Monday, April 16, 2012

Preschool: Letter Lessons

Early literacy is one of my favorite things to work on with my little friends.  Since our current class ranges in ages from 2-and-a-half to 4-and-a-half, we have an equally wide range of alphabet comprehension and early reading/writing.  I was inspired to do an alphabet matching wheel by this blog posted on Pinterest:

I love that in this lesson the children identify the picture, sound out the first letter, and match it with the corresponding clothespin.  That was a little ambitious for most of my friends, however, so I modified it a little:
My version is a cardboard scrap with the capital letters on one side and the lower cases on the other.
My friends are generally well-versed in capital letters, so the most basic version of the lesson consists of simply matching the capital letters on the clothespins to the capital letter side of the board.  However, this version can be made more challenging by focusing on the lowercase side of the board or mismatching the upper and lower cases to show how capitals correspond with their lower cases.  

Since the lower case letters do not often appear with their upper case counterparts, I originally made this letter lesson for matching them up:
I was particularly proud of this lesson, as it was the first original lesson I made for this class.  I attached the cards to clothespins to work on fine motor muscle development.  Originally, the cards were pinned to a big cardboard piece, not unlike the smaller scale alphabet lesson above, except that I only put out a few letter pairs at a time since they are index card-sized, which is a little large.  This became unwieldy, and the lesson was too difficult for most of the children to complete on their own, so I'm working on a modification of the lesson presentation.  I'll repost this lesson when I've worked out the modification.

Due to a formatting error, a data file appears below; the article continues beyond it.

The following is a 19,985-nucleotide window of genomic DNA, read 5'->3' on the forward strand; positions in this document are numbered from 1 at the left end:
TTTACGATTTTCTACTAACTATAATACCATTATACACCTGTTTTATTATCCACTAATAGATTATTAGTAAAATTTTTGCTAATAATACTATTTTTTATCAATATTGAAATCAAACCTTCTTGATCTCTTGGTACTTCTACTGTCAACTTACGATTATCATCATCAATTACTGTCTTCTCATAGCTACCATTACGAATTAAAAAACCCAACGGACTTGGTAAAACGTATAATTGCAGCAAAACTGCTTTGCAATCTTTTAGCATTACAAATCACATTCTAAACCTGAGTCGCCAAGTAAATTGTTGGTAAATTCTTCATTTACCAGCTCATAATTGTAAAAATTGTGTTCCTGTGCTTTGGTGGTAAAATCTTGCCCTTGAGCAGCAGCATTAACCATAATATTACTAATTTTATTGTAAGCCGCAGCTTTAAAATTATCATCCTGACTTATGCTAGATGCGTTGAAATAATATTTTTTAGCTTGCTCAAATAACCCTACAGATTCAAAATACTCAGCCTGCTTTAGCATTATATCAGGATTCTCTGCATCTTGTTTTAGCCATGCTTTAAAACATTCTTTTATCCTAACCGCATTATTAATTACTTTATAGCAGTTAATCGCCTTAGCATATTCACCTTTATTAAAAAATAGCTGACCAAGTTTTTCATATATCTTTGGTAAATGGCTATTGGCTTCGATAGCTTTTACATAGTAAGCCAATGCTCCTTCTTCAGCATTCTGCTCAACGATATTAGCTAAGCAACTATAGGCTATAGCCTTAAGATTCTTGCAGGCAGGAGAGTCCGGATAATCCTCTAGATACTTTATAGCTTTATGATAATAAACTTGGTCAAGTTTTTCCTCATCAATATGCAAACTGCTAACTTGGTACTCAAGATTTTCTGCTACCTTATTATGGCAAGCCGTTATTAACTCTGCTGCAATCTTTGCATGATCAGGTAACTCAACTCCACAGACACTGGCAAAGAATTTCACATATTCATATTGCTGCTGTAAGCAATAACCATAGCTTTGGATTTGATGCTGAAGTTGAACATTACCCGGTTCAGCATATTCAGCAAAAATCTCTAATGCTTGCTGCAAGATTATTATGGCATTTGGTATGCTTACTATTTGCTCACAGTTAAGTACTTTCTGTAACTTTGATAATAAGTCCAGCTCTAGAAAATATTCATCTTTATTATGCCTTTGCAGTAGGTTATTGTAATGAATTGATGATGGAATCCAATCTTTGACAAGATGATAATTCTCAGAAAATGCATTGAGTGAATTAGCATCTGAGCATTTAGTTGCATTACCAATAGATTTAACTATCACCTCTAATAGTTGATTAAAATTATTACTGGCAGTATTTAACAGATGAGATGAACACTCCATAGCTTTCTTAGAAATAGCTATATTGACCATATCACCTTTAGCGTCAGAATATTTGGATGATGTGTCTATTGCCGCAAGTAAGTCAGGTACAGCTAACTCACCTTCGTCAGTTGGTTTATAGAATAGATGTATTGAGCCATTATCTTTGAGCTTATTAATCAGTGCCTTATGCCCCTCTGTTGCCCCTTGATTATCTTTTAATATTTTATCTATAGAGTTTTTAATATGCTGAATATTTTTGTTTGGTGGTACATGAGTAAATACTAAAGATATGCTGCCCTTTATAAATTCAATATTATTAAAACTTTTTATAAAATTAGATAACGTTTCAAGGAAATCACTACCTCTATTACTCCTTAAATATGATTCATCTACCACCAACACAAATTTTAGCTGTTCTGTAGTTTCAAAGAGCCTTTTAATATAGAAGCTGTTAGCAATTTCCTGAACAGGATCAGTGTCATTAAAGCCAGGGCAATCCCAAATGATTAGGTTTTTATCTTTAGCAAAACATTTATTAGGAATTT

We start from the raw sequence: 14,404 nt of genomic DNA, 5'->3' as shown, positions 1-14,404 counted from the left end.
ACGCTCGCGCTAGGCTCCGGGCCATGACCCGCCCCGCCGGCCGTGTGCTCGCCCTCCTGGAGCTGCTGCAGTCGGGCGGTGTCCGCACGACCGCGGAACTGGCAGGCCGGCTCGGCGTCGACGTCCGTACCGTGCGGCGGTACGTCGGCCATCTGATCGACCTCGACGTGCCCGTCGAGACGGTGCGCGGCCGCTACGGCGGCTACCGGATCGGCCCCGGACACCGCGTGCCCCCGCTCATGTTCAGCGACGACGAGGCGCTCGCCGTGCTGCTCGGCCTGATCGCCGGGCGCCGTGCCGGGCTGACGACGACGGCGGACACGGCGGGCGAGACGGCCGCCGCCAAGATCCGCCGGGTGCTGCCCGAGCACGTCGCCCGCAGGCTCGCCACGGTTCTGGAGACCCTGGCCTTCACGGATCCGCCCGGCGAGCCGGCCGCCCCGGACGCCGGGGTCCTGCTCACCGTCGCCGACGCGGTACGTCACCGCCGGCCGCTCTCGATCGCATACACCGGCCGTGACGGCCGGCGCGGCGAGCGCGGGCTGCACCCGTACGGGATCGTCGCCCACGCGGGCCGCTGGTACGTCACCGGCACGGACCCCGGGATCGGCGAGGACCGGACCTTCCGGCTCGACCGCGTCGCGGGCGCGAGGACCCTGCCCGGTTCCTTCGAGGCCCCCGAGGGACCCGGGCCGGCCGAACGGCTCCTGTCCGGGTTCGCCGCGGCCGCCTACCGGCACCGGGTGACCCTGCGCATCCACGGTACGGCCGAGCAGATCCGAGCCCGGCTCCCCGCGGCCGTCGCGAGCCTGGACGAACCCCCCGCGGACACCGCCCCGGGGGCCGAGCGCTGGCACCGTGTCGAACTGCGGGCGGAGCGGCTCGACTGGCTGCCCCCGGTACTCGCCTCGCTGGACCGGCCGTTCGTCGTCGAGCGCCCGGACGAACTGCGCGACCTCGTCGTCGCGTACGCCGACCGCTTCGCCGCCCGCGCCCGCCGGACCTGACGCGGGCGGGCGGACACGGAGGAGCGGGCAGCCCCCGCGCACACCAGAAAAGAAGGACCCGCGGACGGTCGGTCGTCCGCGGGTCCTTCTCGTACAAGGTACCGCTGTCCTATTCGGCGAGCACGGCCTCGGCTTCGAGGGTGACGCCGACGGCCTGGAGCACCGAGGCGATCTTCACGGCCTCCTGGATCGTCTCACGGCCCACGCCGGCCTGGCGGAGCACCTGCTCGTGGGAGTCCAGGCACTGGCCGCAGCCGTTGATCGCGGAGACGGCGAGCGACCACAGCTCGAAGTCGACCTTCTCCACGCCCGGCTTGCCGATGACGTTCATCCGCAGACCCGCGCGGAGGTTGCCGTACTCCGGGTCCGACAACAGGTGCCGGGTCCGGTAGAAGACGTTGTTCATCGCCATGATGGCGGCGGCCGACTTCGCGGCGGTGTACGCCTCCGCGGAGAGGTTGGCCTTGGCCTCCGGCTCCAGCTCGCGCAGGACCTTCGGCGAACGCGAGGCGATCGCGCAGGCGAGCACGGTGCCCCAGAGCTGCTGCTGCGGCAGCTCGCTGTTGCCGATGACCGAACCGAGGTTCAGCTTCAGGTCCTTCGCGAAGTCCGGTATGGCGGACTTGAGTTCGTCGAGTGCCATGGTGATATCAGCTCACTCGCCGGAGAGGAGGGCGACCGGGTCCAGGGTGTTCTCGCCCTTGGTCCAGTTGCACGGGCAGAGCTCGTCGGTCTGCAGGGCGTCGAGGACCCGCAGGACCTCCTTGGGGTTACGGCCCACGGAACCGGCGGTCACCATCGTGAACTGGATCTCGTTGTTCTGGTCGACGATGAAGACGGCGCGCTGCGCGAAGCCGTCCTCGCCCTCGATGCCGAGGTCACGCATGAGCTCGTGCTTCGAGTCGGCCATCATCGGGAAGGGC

Inspired by this post on Pinterest, I also made a huge die for letter recognition practice.  We roll the die, identify the letter and its sound, and do another practice such as think of a word that starts with the letter and act out the word, write the letter on the chalkboard, or find something in the room that starts with the letter. 

I love that link, because it allows you to make your own customized die like the sight-words die I made below:

Also pictured is a sensory break cube inspired by this one from (where else?) Pinterest:

Source: via Frances on Pinterest

The sight word die is for working with my older friends; you can see how well loved it is.  We haven't done as much work with this as I'd like; I need to introduce sight words in a format other than the die first and come back to it.  The sensory break cube is a popular one at Circle Time, though it is not directly related to teaching literacy.

We also work on a lot of fine motor muscle development to get our fingers ready for writing, but that's another post for another day!

Here's a nonsensical Kid Quote for you today:
Three-year-old, on her week-long beach trip: "I'm never going to come back but I'm coming back soon!"

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